Best command-line distro

Øyvind Lode oyvind at
Thu Nov 13 20:11:12 UTC 2014

I'd say Debian or Arch.
Debian is accessible out of the box and provides a talking arch image.
Arch is not source based but arch have a very easy to use build system if you prefer or have to build from sources.
Personally I prefer Debian.

-----Original Message-----
From: blinux-list-bounces at [mailto:blinux-list-bounces at] On Behalf Of Tim Chase
Sent: 13 November 2014 18:40
To: Linux for blind general discussion
Subject: Re: Best command-line distro

On November 13, 2014, John J. Boyer wrote:
> Which distro is best for working solely at the command line? 

It depends on what you value as "best".

Does it need to come with accessibility turned on out of the box or
can you enable that yourself? Do you plan to access it locally, or do
you want to mostly use it over SSH from another box?  Do you want
cutting-edge packages across the board, or do you prefer stability?
Do you mind building packages from source, or would you prefer
pre-built binaries?

I prefer stability and pre-packaged builds over being cutting-edge,
so I run Debian on most of my boxes. That does come at the price of
having packages that are sometimes a bit behind. Debian Testing isn't
quite so bad (especially compared to RHEL/CentOS as they tend to be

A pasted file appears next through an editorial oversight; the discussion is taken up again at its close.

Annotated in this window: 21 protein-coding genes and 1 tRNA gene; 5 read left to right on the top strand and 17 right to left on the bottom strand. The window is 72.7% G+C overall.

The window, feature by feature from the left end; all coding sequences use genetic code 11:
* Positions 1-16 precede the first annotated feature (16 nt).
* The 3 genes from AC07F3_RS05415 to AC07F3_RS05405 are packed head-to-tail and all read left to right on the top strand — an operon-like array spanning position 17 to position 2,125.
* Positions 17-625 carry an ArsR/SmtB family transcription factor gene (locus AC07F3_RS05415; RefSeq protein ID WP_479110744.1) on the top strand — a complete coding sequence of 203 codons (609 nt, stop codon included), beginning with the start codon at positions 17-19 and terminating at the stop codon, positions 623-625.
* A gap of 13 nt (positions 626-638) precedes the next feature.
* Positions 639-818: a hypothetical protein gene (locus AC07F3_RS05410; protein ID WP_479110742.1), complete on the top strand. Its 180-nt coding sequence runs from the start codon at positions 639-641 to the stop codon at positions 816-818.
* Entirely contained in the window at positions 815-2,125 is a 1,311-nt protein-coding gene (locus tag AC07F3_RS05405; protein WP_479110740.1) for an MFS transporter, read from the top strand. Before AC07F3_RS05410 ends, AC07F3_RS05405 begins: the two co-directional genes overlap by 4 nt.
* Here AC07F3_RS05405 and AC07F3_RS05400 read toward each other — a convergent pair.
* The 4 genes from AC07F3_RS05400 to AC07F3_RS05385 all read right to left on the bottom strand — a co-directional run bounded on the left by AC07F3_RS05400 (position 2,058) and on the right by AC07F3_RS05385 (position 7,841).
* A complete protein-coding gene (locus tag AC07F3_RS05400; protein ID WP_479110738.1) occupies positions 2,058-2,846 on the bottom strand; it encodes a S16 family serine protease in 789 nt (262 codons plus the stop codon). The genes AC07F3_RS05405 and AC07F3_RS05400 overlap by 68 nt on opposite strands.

*way* behind), but Debian Stable is noticeably behind on some things.
At the other end of the spectrum, you could have source-based distros
like Arch and Gentoo which give you the most cutting-edge stuff, but
can come at the cost of stability.  In between, you'll find distros
like Ubuntu, Mint, Slackware, Mageia, and Fedora.

Fortunately, on Debian I can build packages from source with little
difficulty, so for those that I do need to be cutting-edge (mostly
youtube-dl), I build them myself rather than attempt to use the
package in the repos which is woefully out-of-date.

Alternatively, you might check out one of the BSDs (FreeBSD, OpenBSD,
and PC-BSD in particular) which have pretty minimal (i.e.,
command-line only) base systems that you can build up as you need.
I've been pretty pleased with both FreeBSD and OpenBSD on an older
machine that I have (PC-BSD requires a 64-bit processor which the box
doesn't have).

Just my rambling thoughts on the matter,


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